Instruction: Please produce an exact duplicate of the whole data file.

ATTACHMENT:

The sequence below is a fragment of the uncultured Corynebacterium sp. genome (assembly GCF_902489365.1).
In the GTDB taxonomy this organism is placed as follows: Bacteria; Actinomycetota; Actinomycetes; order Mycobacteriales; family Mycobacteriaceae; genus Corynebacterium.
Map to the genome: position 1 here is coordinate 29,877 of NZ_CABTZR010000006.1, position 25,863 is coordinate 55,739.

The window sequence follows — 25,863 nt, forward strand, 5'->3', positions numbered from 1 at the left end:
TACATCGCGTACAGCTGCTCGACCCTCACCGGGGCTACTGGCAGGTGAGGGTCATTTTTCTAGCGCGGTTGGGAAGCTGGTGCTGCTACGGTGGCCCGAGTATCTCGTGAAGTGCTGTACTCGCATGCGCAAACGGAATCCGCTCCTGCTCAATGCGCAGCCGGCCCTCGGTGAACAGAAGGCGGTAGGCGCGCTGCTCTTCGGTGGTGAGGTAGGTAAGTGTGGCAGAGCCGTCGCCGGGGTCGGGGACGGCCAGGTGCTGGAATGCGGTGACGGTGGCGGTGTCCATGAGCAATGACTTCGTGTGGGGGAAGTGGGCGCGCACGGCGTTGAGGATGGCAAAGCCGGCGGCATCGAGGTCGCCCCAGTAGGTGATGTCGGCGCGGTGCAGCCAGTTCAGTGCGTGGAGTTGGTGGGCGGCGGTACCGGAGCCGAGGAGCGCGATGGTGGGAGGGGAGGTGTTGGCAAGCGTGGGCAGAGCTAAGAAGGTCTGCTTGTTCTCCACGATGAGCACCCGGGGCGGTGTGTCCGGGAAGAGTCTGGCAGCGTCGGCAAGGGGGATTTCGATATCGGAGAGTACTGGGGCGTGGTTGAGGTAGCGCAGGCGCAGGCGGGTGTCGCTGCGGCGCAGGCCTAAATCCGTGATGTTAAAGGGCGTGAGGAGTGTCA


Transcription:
The sequence below is a fragment of the uncultured Corynebacterium sp. genome (assembly GCF_902489365.1).
In the GTDB taxonomy this organism is placed as follows: Bacteria; Actinomycetota; Actinomycetes; order Mycobacteriales; family Mycobacteriaceae; genus Corynebacterium.
Map to the genome: position 1 here is coordinate 29,877 of NZ_CABTZR010000006.1, position 25,863 is coordinate 55,739.

The window sequence follows — 25,863 nt, forward strand, 5'->3', positions numbered from 1 at the left end:
TACATCGCGTACAGCTGCTCGACCCTCACCGGGGCTACTGGCAGGTGAGGGTCATTTTTCTAGCGCGGTTGGGAAGCTGGTGCTGCTACGGTGGCCCGAGTATCTCGTGAAGTGCTGTACTCGCATGCGCAAACGGAATCCGCTCCTGCTCAATGCGCAGCCGGCCCTCGGTGAACAGAAGGCGGTAGGCGCGCTGCTCTTCGGTGGTGAGGTAGGTAAGTGTGGCAGAGCCGTCGCCGGGGTCGGGGACGGCCAGGTGCTGGAATGCGGTGACGGTGGCGGTGTCCATGAGCAATGACTTCGTGTGGGGGAAGTGGGCGCGCACGGCGTTGAGGATGGCAAAGCCGGCGGCATCGAGGTCGCCCCAGTAGGTGATGTCGGCGCGGTGCAGCCAGTTCAGTGCGTGGAGTTGGTGGGCGGCGGTACCGGAGCCGAGGAGCGCGATGGTGGGAGGGGAGGTGTTGGCAAGCGTGGGCAGAGCTAAGAAGGTCTGCTTGTTCTCCACGATGAGCACCCGGGGCGGTGTGTCCGGGAAGAGTCTGGCAGCGTCGGCAAGGGGGATTTCGATATCGGAGAGTACTGGGGCGTGGTTGAGGTAGCGCAGGCGCAGGCGGGTGTCGCTGCGGCGCAGGCCTAAATCCGTGATGTTAAAGGGCGTGAGGAGTGTCA